Monday, November 29, 2010

With Presidents Like These Who Needs God?: "God of All Things" and the Modern Presidency

The President is too busy with too much on his shoulders and his voters expect too much from him.  That's the argument put forward in a recent Newsweek article that has caused a bit of a stir.  The stir, however, isn't necessarily about the story itself, but about the cover of the magazine that promotes the story.  Newsweek depicts current President Barack Obama as the Hindu god Shiva famously known for her six arms.  The cover shows the President with the six arms of Shiva balancing the many responsibilities of his office including health care, the world, the military, and peace among other things.  The cover includes the caption, "Why the modern presidency may be too much for one person to handle."

The article is fairly lengthy and pretty straightforward.  The author makes the case that everyday is a constant juggling of issues in the executive branch thus forcing the White House to hire hundreds of staff to help him balance all the pressures of his office including six people just to answer emails plus staff to deal with domestic policy, national security, secretaries to plan and keep track his schedule, personal advisers who themselves have staff, not to mention the Secret Service and those who service and work on Air Force One plus the other branches of government and the military.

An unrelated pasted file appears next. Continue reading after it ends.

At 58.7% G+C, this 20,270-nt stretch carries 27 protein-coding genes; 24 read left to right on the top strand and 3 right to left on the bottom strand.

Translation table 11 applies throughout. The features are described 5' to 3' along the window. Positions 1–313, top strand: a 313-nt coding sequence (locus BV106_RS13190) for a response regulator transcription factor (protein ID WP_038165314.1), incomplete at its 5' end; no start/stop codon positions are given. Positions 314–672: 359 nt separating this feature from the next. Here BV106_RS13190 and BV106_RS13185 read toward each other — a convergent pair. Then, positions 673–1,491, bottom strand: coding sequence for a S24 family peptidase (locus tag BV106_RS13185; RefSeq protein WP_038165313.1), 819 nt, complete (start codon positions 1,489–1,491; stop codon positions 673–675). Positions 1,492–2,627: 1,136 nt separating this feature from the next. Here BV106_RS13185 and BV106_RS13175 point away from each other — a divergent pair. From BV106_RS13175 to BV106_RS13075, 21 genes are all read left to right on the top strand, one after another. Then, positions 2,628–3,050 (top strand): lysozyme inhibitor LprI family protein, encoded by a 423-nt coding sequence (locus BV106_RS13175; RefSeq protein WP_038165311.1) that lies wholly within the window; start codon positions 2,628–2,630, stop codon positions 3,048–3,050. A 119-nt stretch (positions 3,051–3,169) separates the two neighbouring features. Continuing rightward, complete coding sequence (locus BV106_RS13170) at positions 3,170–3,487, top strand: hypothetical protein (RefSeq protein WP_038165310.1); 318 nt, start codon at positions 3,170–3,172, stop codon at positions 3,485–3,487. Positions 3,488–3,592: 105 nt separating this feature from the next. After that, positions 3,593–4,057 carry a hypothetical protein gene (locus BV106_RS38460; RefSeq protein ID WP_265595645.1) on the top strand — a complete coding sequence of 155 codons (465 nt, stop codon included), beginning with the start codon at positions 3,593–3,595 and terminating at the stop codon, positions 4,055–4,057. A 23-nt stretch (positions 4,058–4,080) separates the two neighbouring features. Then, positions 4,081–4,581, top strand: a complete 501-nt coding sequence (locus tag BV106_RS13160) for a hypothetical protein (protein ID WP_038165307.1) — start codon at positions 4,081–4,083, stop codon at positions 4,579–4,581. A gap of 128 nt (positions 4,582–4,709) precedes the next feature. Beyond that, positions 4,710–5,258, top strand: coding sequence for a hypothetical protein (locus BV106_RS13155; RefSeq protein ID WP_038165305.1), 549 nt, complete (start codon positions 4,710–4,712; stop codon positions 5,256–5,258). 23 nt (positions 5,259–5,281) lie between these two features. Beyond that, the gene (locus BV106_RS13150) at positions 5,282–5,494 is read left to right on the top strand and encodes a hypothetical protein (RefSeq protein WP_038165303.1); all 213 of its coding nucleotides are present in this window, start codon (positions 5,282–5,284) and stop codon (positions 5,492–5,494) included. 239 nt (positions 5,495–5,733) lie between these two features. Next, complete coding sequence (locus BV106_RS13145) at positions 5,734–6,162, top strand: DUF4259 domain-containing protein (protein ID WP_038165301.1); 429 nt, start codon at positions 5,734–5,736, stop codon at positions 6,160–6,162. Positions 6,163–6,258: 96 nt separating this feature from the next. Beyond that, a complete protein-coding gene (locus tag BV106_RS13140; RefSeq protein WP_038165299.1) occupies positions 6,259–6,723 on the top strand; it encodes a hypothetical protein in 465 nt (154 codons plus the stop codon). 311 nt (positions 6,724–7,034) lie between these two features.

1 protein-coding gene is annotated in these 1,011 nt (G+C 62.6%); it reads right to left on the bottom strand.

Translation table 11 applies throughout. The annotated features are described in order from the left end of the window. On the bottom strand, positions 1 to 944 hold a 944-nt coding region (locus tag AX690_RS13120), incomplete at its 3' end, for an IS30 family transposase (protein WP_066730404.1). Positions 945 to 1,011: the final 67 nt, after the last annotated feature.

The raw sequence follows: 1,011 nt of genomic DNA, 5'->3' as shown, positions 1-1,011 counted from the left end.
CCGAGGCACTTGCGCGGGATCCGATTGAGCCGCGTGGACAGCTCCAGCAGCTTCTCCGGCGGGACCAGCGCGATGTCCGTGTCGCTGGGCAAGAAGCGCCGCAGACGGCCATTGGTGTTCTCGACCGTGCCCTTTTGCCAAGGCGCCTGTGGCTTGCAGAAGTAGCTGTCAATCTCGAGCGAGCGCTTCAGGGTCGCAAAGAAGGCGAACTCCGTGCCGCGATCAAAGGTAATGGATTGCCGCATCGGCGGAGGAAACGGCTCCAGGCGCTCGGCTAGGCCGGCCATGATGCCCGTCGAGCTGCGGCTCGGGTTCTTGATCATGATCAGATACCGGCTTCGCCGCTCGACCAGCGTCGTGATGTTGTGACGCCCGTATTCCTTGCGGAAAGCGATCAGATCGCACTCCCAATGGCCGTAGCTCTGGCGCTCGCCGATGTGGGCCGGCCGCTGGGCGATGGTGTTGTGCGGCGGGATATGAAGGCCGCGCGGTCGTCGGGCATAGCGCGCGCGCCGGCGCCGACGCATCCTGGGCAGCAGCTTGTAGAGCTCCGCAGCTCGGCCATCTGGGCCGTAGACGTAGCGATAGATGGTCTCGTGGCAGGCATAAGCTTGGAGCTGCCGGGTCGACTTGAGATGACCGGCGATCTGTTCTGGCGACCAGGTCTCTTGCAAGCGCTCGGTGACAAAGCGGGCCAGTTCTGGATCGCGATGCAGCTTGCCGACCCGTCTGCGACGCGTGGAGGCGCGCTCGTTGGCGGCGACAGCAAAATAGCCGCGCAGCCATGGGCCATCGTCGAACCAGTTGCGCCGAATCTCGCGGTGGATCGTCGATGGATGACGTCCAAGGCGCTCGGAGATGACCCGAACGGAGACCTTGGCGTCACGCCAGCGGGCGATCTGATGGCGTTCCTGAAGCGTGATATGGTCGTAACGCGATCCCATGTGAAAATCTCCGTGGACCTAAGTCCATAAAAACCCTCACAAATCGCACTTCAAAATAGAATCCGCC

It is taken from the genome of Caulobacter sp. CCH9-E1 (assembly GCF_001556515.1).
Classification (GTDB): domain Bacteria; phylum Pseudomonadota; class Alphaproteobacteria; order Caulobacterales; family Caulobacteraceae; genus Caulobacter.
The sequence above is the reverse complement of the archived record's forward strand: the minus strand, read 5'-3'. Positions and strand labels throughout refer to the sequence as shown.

The article itself is rather surprising.  The election of President Obama was oftentimes characterized as the coming of the Messiah.  The media and his supporters frequently depicted Obama with a halo around his head and referred to him as a "sort of god" who would bring peace, prosperity, and Utopia.  Fascinating how quickly our culture has changed its tone especially following a mid-term election that politically beat the President and his policies.  As his approval ratings continue to tumble and his own party begins to debate whether or not he should run for reelection in 2012, it seems that America is beginning to question the hype around his candidacy.

But don't misunderstand Newsweek.  Its not just Obama who is too busy, but the modern presidency that is too busy.  To make their point, they also highlight former President George W. Bush as an example of another president from a different party constantly having to juggle a constant rising of issues from the moment they got up to the moment they went to sleep with the constant barrage of demands, staff, and responsibilities..

The why of the President's business is particularly interesting.  The article notes:

Can any single person fully meet the demands of the 21st-century presidency? Obama has looked to many models of leadership, including FDR and Abraham Lincoln, two transformative presidents who governed during times of upheaval. But what’s lost in those historical comparisons is that both men ran slim bureaucracies rooted in relative simplicity. Neither had secretaries of education, transportation, health and human services, veterans’ affairs, energy, or homeland security, nor czars for pollution or drug abuse, nor televisions in the West Wing constantly tuned to yammering pundits. They had bigger issues to grapple with, but far less managing to do. “Lincoln had time to think,” says Allan Lichtman, a professor of history at American University. “That kind of downtime just doesn’t exist anymore.” . . .